SF Apartment : November 2016


A Pretty Penny

by Clifford Fried

1991 Inv. Co. LLC v. City of W. Hollywood
June 17, 2016
Court of Appeal of California, Second Appellate District, Division Seven

We’ve all heard of frivolous lawsuits, but can you imagine suing over $5? A tenant initiated this lawsuit over a small overcharge and things evolved into a $9,932.82 judgment against the landlord for failure to comply with a rent-control ordinance. Landlords in Los Angeles are required to re-register a unit whenever there is a vacancy followed by a new tenancy. Failure to do so can result in a landlord’s worst nightmare.

Cities such as San Francisco, Berkeley, and Los Angeles have adopted rent-stabilization ordinances that regulate rents in residential areas by providing for a maximum allowable rent for each rental unit and allowing an annual general adjustment for an increase in rent.

These ordinances in Los Angeles provide that a landlord has a duty to register each unit, and if a unit becomes vacant and the landlord rents the unit to another tenant, the landlord must re-register the unit within 30 days. If the landlord does not re-register the unit as required, the landlord may not impose the annual general rent adjustment. If the landlord collects rent more than the maximum allowable rent as a result of imposing the annual general adjustment to which the landlord was not entitled to, the excess is an illegal rent overcharge.

Many judges have been unsympathetic toward landlords who claim to have been in substantial compliance with the city ordinance. And there’s a hefty price to pay for failing to re-register a unit.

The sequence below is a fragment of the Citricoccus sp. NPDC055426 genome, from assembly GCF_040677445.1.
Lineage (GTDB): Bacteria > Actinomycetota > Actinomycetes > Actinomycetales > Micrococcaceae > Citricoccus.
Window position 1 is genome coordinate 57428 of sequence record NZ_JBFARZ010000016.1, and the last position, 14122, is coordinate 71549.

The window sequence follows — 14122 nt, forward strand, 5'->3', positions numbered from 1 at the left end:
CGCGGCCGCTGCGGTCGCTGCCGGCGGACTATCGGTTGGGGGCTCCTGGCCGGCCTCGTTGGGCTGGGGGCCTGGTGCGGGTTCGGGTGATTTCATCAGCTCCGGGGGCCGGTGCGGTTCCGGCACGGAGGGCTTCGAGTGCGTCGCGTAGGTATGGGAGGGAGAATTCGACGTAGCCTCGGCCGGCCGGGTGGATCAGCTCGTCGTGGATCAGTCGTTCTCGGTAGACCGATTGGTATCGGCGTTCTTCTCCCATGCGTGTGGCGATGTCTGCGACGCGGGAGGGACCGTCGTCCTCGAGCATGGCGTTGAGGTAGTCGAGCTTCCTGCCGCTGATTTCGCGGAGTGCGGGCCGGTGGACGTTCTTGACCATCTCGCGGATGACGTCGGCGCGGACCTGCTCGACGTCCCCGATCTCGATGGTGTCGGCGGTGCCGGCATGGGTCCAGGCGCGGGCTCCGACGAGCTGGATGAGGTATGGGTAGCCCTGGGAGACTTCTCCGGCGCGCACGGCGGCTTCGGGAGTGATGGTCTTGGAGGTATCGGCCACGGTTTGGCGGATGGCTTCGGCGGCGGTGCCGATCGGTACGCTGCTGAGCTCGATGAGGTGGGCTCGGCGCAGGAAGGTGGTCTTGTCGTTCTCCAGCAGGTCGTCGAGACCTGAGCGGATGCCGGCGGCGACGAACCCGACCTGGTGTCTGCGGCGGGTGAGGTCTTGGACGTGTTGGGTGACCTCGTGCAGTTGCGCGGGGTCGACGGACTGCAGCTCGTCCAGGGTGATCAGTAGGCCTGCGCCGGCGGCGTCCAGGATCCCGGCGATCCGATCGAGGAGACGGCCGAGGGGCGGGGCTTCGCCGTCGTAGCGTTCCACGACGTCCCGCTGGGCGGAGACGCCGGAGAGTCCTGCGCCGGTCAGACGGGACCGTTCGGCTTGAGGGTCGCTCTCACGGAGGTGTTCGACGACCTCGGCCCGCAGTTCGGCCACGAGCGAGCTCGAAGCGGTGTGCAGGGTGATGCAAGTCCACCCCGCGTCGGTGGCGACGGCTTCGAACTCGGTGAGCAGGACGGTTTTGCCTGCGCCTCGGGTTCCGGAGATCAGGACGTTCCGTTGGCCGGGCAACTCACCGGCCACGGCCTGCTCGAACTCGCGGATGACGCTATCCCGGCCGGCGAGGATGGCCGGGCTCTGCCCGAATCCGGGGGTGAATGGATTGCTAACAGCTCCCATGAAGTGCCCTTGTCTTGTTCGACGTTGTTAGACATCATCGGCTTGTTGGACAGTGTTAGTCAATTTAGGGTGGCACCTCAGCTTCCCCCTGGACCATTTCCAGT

In this specific case, the landlord owned a 41-unit apartment building in the City of West Hollywood. The tenant had been renting the same unit in the building since June 1997. The tenant’s initial monthly rent was $950. The landlord purchased the building in 2002 and raised the tenant’s rent periodically.

On August 6, 2013, the tenant sent a letter to the landlord stating that the rent increase notices the landlord had served in 2012 and 2013 were invalid. The tenant further claimed that because his landlord had never registered the tenancy with the city, all prior rent increases were illegal. On September 12, 2013, the tenant applied for a rent decrease with the city’s rent stabilization office claiming the 2012 rent increase was unlawful and requested a determination of the correct rent amount and an investigation of the rent overcharge. On December 17, 2013, the hearing examiner issued a decision, finding all previous rent increases after the initial rent of $950 were illegal because there was no re-registration of the unit after he became a tenant. The landlord was required to pay the illegal rent overcharges of $9,932.87!

On appeal, the Rent Board Commission affirmed the decision. The Commission concluded that a landlord must reregister a unit whenever there is a vacancy followed by a new tenant, even if there is no increase in rent. The court of appeals affirmed the decision, holding that the landlord was not entitled to correct the registration because the award was restitution to return money obtained through an improper means.

While the current owner may have a legal claim against the prior owner for not disclosing the failure to register, the landlord is still liable for all damages while being in violation of the ordinance. It’s therefore in a landlord’s best interest, upon the purchase of a building, to (1) do his or her due diligence and examine the rental history of the units in the building and (2) ensure the city has notice of any change in tenancy among tenants as required by the city’s rent stabilization ordinance and reregister if required by law.

Morlin Asset Management LP v. Murachanian 
August 8, 2016
Court of Appeal of California, Second Appellate District, Division Eight